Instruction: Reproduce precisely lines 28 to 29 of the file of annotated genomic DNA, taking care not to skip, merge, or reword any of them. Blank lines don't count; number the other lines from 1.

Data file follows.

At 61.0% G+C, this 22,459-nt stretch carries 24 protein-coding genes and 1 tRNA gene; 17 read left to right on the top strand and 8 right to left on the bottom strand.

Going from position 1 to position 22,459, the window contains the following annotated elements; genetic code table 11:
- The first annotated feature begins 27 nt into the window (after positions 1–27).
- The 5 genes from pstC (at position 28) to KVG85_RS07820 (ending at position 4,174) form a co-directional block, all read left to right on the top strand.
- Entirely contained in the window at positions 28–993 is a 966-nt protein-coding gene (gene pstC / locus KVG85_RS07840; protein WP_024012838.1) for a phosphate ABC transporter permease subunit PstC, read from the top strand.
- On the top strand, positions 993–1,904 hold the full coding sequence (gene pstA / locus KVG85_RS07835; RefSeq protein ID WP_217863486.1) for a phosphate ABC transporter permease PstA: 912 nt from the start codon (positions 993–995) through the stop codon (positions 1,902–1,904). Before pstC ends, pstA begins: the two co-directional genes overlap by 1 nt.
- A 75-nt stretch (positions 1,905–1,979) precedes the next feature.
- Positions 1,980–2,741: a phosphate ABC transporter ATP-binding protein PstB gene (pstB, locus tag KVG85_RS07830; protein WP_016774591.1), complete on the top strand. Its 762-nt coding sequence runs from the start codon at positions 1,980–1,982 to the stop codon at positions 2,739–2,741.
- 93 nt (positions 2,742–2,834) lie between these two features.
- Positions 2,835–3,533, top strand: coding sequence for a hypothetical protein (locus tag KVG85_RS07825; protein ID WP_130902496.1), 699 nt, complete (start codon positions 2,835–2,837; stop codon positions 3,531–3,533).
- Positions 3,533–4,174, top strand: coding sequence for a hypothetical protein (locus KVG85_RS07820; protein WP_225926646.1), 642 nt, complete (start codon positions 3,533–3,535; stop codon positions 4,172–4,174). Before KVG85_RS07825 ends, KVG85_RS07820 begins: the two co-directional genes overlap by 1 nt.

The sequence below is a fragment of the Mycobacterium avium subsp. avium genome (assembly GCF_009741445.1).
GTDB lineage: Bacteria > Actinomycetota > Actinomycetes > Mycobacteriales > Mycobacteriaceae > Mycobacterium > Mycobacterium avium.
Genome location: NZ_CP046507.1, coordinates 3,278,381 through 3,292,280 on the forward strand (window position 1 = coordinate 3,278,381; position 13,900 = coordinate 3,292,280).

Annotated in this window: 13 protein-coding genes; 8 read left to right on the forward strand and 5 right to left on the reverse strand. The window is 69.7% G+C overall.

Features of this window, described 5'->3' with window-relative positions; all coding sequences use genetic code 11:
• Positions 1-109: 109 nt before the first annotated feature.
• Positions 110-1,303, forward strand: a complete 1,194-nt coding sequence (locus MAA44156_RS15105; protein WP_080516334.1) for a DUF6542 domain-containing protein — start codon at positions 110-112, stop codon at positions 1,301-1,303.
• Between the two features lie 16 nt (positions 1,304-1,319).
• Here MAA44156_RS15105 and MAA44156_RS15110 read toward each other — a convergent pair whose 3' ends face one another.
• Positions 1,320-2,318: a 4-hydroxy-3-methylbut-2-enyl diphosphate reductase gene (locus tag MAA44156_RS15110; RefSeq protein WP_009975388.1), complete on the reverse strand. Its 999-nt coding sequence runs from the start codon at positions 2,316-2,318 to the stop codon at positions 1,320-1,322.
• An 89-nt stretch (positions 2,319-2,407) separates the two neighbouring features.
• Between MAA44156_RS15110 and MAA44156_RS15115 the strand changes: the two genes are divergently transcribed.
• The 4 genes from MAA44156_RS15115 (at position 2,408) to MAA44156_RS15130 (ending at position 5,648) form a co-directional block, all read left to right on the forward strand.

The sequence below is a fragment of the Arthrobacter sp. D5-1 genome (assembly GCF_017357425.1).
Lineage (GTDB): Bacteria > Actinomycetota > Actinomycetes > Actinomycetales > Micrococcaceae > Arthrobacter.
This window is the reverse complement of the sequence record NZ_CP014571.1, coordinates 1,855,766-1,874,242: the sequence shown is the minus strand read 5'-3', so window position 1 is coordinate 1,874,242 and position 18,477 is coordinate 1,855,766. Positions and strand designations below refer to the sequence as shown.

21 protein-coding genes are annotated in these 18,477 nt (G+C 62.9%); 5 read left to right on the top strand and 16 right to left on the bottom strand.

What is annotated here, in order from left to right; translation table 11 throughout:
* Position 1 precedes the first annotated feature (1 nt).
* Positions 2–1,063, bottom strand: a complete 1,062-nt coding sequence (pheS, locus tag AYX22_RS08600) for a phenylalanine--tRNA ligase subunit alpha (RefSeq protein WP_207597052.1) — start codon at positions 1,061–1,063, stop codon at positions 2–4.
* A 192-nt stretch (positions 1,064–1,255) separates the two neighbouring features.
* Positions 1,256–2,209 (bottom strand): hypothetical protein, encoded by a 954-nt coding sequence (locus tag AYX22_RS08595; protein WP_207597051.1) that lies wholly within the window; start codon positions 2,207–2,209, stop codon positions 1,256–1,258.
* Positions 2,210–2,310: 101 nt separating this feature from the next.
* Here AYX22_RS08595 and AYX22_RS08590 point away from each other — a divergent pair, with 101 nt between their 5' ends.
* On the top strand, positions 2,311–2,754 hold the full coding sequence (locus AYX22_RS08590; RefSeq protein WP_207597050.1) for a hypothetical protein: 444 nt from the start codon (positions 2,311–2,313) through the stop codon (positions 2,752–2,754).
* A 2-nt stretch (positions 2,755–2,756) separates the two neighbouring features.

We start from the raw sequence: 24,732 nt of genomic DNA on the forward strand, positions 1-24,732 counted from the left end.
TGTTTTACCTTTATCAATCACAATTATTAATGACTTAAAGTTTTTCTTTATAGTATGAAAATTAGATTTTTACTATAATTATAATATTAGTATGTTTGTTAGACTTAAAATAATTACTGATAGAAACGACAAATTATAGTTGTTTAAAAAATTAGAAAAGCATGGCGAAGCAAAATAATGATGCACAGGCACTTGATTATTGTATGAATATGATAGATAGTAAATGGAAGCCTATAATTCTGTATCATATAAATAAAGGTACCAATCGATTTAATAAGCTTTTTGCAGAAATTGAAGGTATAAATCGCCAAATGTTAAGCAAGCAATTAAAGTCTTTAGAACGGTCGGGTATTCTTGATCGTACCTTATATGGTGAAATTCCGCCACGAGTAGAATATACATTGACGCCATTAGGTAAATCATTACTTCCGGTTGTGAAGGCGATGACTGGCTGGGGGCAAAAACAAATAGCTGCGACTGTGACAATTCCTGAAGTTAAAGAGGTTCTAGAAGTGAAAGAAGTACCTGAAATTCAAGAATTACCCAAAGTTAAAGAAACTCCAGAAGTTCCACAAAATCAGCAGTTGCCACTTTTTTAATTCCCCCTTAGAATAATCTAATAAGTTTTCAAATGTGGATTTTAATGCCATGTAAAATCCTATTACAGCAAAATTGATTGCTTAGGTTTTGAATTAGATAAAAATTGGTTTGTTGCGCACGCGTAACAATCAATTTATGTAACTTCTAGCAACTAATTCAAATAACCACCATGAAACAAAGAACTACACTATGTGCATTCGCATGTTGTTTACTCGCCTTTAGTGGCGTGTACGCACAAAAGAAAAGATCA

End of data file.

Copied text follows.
21 protein-coding genes are annotated in these 18,477 nt (G+C 62.9%); 5 read left to right on the top strand and 16 right to left on the bottom strand.

What is annotated here, in order from left to right; translation table 11 throughout: